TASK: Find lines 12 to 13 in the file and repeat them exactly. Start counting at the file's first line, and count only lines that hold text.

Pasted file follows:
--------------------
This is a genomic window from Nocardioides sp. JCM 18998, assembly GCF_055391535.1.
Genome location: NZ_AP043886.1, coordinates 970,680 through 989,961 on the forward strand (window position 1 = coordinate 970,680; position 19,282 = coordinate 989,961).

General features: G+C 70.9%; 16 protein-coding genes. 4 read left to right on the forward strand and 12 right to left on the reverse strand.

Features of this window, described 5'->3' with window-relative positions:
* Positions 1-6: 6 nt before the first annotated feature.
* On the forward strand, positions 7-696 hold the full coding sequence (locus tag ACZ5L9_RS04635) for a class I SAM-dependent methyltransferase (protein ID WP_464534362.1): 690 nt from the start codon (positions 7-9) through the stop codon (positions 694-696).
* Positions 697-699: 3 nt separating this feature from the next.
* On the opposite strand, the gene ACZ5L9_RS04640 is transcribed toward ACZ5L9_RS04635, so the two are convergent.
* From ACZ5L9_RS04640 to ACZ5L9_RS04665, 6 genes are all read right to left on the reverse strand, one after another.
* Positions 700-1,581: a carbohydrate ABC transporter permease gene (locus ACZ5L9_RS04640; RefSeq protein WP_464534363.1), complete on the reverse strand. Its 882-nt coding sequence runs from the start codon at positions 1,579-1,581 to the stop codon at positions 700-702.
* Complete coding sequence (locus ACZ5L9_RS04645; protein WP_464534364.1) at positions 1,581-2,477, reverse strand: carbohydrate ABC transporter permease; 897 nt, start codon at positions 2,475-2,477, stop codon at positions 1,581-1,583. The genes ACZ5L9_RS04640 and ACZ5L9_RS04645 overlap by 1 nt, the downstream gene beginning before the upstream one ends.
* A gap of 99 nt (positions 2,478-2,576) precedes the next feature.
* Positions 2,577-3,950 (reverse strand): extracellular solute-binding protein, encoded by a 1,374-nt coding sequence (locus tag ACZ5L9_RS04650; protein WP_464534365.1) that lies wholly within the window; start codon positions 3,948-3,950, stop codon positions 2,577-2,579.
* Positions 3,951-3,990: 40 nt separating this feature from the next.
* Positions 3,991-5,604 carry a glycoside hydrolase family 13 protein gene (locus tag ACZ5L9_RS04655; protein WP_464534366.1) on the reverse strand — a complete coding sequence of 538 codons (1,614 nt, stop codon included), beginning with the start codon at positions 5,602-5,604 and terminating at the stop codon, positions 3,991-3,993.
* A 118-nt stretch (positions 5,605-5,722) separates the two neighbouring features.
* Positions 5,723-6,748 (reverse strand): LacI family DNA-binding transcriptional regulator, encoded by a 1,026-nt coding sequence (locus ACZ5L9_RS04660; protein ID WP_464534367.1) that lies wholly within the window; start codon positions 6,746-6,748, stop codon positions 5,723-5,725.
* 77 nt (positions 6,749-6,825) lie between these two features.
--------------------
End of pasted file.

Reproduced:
* A gap of 99 nt (positions 2,478-2,576) precedes the next feature.
* Positions 2,577-3,950 (reverse strand): extracellular solute-binding protein, encoded by a 1,374-nt coding sequence (locus tag ACZ5L9_RS04650; protein WP_464534365.1) that lies wholly within the window; start codon positions 3,948-3,950, stop codon positions 2,577-2,579.